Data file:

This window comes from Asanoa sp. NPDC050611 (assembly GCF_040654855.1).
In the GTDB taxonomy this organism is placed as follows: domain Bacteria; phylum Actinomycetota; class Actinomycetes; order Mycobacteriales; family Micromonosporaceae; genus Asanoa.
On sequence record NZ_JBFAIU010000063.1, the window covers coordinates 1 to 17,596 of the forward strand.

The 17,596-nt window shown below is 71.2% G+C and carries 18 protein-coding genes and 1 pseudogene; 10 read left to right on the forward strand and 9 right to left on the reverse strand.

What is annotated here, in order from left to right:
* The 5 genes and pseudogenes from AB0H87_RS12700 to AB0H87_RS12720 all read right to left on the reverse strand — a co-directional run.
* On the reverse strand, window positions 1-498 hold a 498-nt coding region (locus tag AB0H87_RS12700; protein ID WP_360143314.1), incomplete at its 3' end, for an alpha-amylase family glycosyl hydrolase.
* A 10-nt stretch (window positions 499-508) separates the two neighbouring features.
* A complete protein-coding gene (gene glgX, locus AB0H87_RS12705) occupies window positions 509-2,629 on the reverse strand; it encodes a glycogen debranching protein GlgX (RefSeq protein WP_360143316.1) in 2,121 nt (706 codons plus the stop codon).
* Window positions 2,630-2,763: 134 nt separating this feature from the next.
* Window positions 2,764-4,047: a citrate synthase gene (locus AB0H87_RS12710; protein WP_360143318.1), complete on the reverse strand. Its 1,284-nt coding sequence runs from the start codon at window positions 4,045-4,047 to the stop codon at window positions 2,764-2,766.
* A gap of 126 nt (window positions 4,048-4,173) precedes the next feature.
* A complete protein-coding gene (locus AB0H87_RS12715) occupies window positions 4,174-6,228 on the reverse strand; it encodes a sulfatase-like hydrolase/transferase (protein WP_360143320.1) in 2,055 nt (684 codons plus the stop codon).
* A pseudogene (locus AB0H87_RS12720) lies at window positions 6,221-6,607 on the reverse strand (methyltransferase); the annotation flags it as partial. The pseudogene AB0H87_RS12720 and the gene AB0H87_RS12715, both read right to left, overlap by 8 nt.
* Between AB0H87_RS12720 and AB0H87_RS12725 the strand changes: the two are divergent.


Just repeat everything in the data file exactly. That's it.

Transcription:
This window comes from Asanoa sp. NPDC050611 (assembly GCF_040654855.1).
In the GTDB taxonomy this organism is placed as follows: domain Bacteria; phylum Actinomycetota; class Actinomycetes; order Mycobacteriales; family Micromonosporaceae; genus Asanoa.
On sequence record NZ_JBFAIU010000063.1, the window covers coordinates 1 to 17,596 of the forward strand.

The 17,596-nt window shown below is 71.2% G+C and carries 18 protein-coding genes and 1 pseudogene; 10 read left to right on the forward strand and 9 right to left on the reverse strand.

What is annotated here, in order from left to right:
* The 5 genes and pseudogenes from AB0H87_RS12700 to AB0H87_RS12720 all read right to left on the reverse strand — a co-directional run.
* On the reverse strand, window positions 1-498 hold a 498-nt coding region (locus tag AB0H87_RS12700; protein ID WP_360143314.1), incomplete at its 3' end, for an alpha-amylase family glycosyl hydrolase.
* A 10-nt stretch (window positions 499-508) separates the two neighbouring features.
* A complete protein-coding gene (gene glgX, locus AB0H87_RS12705) occupies window positions 509-2,629 on the reverse strand; it encodes a glycogen debranching protein GlgX (RefSeq protein WP_360143316.1) in 2,121 nt (706 codons plus the stop codon).
* Window positions 2,630-2,763: 134 nt separating this feature from the next.
* Window positions 2,764-4,047: a citrate synthase gene (locus AB0H87_RS12710; protein WP_360143318.1), complete on the reverse strand. Its 1,284-nt coding sequence runs from the start codon at window positions 4,045-4,047 to the stop codon at window positions 2,764-2,766.
* A gap of 126 nt (window positions 4,048-4,173) precedes the next feature.
* A complete protein-coding gene (locus AB0H87_RS12715) occupies window positions 4,174-6,228 on the reverse strand; it encodes a sulfatase-like hydrolase/transferase (protein WP_360143320.1) in 2,055 nt (684 codons plus the stop codon).
* A pseudogene (locus AB0H87_RS12720) lies at window positions 6,221-6,607 on the reverse strand (methyltransferase); the annotation flags it as partial. The pseudogene AB0H87_RS12720 and the gene AB0H87_RS12715, both read right to left, overlap by 8 nt.
* Between AB0H87_RS12720 and AB0H87_RS12725 the strand changes: the two are divergent.